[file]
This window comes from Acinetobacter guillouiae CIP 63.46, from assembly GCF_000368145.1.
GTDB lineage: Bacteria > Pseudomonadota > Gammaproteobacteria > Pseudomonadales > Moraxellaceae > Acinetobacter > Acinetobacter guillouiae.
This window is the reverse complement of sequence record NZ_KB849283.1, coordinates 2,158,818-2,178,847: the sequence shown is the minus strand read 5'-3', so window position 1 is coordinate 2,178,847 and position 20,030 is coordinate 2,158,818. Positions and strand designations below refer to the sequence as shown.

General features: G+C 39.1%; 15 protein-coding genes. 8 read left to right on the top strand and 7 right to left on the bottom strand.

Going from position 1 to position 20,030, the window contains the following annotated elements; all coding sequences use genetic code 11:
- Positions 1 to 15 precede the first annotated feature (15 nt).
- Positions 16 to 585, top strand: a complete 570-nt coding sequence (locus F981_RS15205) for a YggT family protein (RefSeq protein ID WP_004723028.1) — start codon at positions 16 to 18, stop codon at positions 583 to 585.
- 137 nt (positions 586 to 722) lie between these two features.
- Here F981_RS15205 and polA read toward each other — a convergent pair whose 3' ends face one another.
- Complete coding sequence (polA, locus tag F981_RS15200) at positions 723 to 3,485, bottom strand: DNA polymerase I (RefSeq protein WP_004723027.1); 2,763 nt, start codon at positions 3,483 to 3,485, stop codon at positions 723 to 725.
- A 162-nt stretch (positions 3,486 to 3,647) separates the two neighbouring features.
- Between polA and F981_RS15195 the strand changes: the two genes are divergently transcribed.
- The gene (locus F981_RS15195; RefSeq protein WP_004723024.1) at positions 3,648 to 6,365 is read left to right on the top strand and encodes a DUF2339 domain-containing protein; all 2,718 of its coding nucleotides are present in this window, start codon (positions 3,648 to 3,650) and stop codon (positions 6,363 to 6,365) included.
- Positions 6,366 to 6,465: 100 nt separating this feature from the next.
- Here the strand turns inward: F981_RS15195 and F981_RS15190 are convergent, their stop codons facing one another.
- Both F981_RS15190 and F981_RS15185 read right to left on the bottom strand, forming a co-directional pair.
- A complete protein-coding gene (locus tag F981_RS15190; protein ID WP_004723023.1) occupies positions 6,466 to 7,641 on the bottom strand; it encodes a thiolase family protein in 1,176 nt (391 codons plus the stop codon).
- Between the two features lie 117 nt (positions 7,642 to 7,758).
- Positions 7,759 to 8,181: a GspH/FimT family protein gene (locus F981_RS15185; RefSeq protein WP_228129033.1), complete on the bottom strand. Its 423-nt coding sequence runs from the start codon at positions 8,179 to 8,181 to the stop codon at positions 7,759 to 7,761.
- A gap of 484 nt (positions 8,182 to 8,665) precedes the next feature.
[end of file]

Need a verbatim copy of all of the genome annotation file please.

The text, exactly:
This window comes from Acinetobacter guillouiae CIP 63.46, from assembly GCF_000368145.1.
GTDB lineage: Bacteria > Pseudomonadota > Gammaproteobacteria > Pseudomonadales > Moraxellaceae > Acinetobacter > Acinetobacter guillouiae.
This window is the reverse complement of sequence record NZ_KB849283.1, coordinates 2,158,818-2,178,847: the sequence shown is the minus strand read 5'-3', so window position 1 is coordinate 2,178,847 and position 20,030 is coordinate 2,158,818. Positions and strand designations below refer to the sequence as shown.

General features: G+C 39.1%; 15 protein-coding genes. 8 read left to right on the top strand and 7 right to left on the bottom strand.

Going from position 1 to position 20,030, the window contains the following annotated elements; all coding sequences use genetic code 11:
- Positions 1 to 15 precede the first annotated feature (15 nt).
- Positions 16 to 585, top strand: a complete 570-nt coding sequence (locus F981_RS15205) for a YggT family protein (RefSeq protein ID WP_004723028.1) — start codon at positions 16 to 18, stop codon at positions 583 to 585.
- 137 nt (positions 586 to 722) lie between these two features.
- Here F981_RS15205 and polA read toward each other — a convergent pair whose 3' ends face one another.
- Complete coding sequence (polA, locus tag F981_RS15200) at positions 723 to 3,485, bottom strand: DNA polymerase I (RefSeq protein WP_004723027.1); 2,763 nt, start codon at positions 3,483 to 3,485, stop codon at positions 723 to 725.
- A 162-nt stretch (positions 3,486 to 3,647) separates the two neighbouring features.
- Between polA and F981_RS15195 the strand changes: the two genes are divergently transcribed.
- The gene (locus F981_RS15195; RefSeq protein WP_004723024.1) at positions 3,648 to 6,365 is read left to right on the top strand and encodes a DUF2339 domain-containing protein; all 2,718 of its coding nucleotides are present in this window, start codon (positions 3,648 to 3,650) and stop codon (positions 6,363 to 6,365) included.
- Positions 6,366 to 6,465: 100 nt separating this feature from the next.
- Here the strand turns inward: F981_RS15195 and F981_RS15190 are convergent, their stop codons facing one another.
- Both F981_RS15190 and F981_RS15185 read right to left on the bottom strand, forming a co-directional pair.
- A complete protein-coding gene (locus tag F981_RS15190; protein ID WP_004723023.1) occupies positions 6,466 to 7,641 on the bottom strand; it encodes a thiolase family protein in 1,176 nt (391 codons plus the stop codon).
- Between the two features lie 117 nt (positions 7,642 to 7,758).
- Positions 7,759 to 8,181: a GspH/FimT family protein gene (locus F981_RS15185; RefSeq protein WP_228129033.1), complete on the bottom strand. Its 423-nt coding sequence runs from the start codon at positions 8,179 to 8,181 to the stop codon at positions 7,759 to 7,761.
- A gap of 484 nt (positions 8,182 to 8,665) precedes the next feature.